My apologies, Mr Speaker. The A64 is still a bottleneck to investment and a traffic blackspot. Will the Chancellor look again at further investment in that important route, which would unlock further investment and economic progress for the northern powerhouse?

We certainly want to hear the good news about what is going on in Yorkshire. On the A64, we have committed billions of pounds to improvements to the road network of Yorkshire and, specifically, we have created a £475 million pot for local major roads. This is the sort of bid that should be put in.

T5. As the Chancellor was on his feet last week, the Department of Energy and Climate Change quietly issued a statement to the stock exchange on the removal of £1 billion of funding for carbon capture and storage. That was a breach not only of the Tory party manifesto, which is not surprising, I suppose, but of a promise to the people of Scotland during the referendum campaign. How can he justify that decision, which jeopardises 600 jobs in Peterhead? (902437)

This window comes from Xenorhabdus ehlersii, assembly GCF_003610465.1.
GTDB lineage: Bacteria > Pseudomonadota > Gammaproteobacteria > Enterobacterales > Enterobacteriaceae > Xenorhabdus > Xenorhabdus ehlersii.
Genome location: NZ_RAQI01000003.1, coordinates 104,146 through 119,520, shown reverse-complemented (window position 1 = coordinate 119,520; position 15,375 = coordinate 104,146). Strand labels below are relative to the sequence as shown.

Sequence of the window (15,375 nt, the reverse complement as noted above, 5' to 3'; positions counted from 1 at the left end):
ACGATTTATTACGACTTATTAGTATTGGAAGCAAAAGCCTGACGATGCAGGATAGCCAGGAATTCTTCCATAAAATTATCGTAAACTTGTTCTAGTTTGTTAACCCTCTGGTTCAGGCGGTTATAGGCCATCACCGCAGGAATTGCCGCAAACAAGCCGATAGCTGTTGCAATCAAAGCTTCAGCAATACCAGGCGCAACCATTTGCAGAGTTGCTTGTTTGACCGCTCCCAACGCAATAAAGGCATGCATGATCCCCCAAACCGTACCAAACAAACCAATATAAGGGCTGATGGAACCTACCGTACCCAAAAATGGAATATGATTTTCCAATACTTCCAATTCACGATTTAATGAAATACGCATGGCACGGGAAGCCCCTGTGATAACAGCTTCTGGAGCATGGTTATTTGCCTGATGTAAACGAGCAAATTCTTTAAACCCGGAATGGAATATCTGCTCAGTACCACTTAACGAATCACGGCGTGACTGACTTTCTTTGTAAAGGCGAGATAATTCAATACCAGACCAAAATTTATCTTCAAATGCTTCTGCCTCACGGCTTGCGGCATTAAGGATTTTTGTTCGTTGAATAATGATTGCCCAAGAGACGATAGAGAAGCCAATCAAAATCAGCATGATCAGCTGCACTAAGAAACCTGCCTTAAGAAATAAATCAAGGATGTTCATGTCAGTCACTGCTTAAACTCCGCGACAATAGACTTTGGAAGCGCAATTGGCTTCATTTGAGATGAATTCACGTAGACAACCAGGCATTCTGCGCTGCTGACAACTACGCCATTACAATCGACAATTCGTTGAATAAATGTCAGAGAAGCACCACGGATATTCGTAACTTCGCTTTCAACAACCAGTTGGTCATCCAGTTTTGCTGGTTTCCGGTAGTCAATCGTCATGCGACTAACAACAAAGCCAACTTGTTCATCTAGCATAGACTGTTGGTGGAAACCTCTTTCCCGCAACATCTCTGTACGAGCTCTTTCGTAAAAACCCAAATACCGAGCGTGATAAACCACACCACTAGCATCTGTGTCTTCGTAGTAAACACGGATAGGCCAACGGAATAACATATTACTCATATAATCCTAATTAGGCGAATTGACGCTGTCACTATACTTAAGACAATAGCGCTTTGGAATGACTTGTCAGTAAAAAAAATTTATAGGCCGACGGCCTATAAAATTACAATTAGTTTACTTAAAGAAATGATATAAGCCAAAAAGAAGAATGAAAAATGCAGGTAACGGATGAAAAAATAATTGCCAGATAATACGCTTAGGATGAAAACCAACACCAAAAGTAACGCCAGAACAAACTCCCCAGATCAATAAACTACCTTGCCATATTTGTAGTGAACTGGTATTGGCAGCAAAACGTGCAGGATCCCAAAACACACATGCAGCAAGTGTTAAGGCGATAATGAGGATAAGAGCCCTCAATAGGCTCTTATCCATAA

We are doubling investment in renewable electricity and energy, and much of that is going into Scotland. We also increased the capital budget for the Scottish Government, so instead of lobbying us for capital projects, they now have the resources to pay for such things themselves.

T3. I recently attended the skills show in Birmingham, which was an incredible example of the opportunities on offer in Britain for young people, including jobs, training and apprenticeships. Does my right hon. Friend agree that the levy he announced in the autumn statement is an excellent further step to ensure that young people in the UK are earning and learning— or preferably both—as that is the route towards a more productive workforce that is ready for jobs in the 21st century? (902435)